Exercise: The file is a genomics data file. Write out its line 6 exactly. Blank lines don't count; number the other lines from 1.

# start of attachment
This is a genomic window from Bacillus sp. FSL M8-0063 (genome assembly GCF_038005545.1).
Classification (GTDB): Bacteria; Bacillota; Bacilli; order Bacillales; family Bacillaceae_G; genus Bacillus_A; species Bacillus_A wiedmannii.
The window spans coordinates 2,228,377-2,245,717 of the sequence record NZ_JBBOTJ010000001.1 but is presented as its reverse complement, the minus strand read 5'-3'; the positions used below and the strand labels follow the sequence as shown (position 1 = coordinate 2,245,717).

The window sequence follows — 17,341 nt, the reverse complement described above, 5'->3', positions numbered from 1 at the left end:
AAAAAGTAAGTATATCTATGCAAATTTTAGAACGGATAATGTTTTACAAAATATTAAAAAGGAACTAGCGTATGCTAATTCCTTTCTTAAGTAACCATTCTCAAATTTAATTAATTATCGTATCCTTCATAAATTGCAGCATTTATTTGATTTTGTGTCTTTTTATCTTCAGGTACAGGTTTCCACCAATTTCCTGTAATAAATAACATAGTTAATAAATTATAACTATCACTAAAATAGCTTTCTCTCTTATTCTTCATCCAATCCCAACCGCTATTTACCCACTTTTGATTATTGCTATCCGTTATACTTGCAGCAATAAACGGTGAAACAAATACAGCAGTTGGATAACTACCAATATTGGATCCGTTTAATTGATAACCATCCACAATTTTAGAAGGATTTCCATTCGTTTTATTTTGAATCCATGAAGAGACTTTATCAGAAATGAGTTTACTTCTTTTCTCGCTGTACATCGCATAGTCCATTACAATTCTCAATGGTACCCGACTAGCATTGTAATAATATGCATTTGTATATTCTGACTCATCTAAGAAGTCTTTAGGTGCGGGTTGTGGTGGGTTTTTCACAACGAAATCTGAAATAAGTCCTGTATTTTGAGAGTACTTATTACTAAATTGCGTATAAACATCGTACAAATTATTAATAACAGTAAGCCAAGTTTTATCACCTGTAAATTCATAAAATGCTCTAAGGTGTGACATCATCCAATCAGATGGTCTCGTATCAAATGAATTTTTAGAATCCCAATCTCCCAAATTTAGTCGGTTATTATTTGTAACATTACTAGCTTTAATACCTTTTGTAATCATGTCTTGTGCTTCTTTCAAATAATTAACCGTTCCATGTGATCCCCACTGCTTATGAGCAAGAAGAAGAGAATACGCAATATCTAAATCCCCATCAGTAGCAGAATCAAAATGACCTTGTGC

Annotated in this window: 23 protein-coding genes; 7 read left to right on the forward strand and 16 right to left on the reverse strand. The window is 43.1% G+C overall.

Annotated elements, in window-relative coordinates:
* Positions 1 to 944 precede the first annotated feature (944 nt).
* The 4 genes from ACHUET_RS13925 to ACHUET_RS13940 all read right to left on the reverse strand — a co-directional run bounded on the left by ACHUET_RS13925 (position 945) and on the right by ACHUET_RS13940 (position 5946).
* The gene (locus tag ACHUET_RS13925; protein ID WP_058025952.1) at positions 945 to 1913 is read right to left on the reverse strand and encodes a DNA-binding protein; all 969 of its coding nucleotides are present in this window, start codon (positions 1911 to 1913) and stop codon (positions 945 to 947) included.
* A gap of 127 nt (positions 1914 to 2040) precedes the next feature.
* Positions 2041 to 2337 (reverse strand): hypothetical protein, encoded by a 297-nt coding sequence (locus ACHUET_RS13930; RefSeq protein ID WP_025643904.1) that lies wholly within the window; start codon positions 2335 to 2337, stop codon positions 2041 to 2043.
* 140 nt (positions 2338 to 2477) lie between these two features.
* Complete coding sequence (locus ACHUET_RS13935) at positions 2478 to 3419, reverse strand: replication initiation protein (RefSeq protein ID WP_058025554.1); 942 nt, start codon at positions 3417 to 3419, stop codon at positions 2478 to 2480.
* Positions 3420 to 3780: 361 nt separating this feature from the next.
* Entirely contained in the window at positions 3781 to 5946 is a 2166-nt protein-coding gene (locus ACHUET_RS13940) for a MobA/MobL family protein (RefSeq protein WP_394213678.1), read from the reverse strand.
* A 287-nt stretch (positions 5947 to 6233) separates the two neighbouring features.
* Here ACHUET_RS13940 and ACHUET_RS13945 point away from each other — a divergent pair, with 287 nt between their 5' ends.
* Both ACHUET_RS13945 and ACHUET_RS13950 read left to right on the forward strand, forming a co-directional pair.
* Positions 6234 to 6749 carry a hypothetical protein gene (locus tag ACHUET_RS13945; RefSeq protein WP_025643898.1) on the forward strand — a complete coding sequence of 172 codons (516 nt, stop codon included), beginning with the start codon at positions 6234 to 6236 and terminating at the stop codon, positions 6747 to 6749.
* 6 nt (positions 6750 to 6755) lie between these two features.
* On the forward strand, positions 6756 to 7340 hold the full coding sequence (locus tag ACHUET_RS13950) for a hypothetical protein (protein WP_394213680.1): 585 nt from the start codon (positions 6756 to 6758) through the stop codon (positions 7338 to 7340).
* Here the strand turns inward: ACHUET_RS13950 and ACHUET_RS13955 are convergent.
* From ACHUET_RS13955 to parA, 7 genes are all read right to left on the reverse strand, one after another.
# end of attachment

Annotated in this window: 23 protein-coding genes; 7 read left to right on the forward strand and 16 right to left on the reverse strand. The window is 43.1% G+C overall.